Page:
Who pays for repairs on a leased car?
Responsibility for the repairs typically falls on the person responsible for the accident. The at-fault driver’s insurance should pay for vehicle repairs.
What happens if a leased car is totaled?
After an accident, damaged vehicles are transported to a body shop for inspection. Mechanics estimate the cost of repairs. The insurance company takes this report to determine whether to approve the repairs or write off the vehicle. Suppose the cost of repairs exceeds a specified percentage of the vehicle’s worth. The insurance company will pay out the vehicle’s market value in that case. In Nevada, that percentage is 65%.
What happens if the amount the at-fault driver’s insurance pays out doesn’t cover the outstanding lease balance?
You’re responsible to pay the leasing company the outstanding balance owed for your lease, even if the car’s totaled. You’ll either pay the leasing company the remaining balance out of pocket or use your insurance to cover the balance owed. Your insurance will cover the difference between the market value payout and the outstanding balance on your lease if you have GAP insurance.
You can also pursue a legal claim against the at-fault driver to receive financial compensation. Your car accident attorney can seek damages to cover medical bills, property damage costs, pain and suffering, and loss of income.
What happens if you’re at fault for the accident?
Your insurance processes the claim and pays for vehicle repairs. Your insurance will pay the estimated fair market value for a totaled vehicle if necessary. In that case, you can still use your GAP insurance to cover the difference between the payout and the balance owing on your lease.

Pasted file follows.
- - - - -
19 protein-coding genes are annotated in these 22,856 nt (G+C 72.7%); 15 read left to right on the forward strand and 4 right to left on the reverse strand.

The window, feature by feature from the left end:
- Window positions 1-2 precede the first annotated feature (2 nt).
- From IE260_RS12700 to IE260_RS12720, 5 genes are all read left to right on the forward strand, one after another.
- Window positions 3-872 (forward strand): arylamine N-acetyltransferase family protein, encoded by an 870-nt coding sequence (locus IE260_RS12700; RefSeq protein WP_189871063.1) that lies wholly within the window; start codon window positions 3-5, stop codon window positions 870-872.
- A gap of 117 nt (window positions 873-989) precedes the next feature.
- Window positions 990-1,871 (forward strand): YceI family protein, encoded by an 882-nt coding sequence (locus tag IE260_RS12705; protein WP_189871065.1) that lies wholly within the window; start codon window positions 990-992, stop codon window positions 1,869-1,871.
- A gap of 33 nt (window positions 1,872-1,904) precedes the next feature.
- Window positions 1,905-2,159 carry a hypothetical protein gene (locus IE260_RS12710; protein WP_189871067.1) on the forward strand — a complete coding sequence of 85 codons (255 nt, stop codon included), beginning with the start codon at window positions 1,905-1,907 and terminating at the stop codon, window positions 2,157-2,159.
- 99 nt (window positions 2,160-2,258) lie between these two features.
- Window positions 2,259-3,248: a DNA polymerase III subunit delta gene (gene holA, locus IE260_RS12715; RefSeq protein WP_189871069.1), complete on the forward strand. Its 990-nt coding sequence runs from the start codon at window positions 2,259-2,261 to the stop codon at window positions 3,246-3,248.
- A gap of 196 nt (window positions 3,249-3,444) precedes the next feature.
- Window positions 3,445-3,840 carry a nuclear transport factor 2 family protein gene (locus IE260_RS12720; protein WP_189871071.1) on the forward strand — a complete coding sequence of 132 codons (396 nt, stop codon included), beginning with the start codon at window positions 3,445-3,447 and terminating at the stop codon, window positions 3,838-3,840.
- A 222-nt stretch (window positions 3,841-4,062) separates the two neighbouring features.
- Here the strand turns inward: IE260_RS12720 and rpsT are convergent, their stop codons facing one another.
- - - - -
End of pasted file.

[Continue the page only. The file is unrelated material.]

You may be able to add the outstanding lease costs to the cost of a new lease. Your leasing company and current lease terms will determine if this is an option. If so, you can use this option no matter who was at fault for the accident.
Is returning a leased car after an accident an option?
The terms of your lease should cover general wear and tear. Typically, your lease should cover:
- Small dents
- Small scratches
- Interior stains that can be removed
- Standard wear and tear on the brakes
- Standard wear and tear on the tires
You’re responsible for the cost of other damages. You can’t return a leased car after an accident and expect the leasing company to cover the repair costs.
How do you get a car accident lawyer?
Personal injury attorneys handle motor vehicle accident cases. Look for a personal injury law firm in your location to ensure you’re working with attorneys familiar with local laws. Your legal team will gather evidence and prepare a case, fighting for you to receive the maximum compensation after your accident.
Our Las Vegas team has the legal experience to navigate the most complex accident claims. You can concentrate on your recovery while our team handles all the legal steps required to get you the compensation you deserve.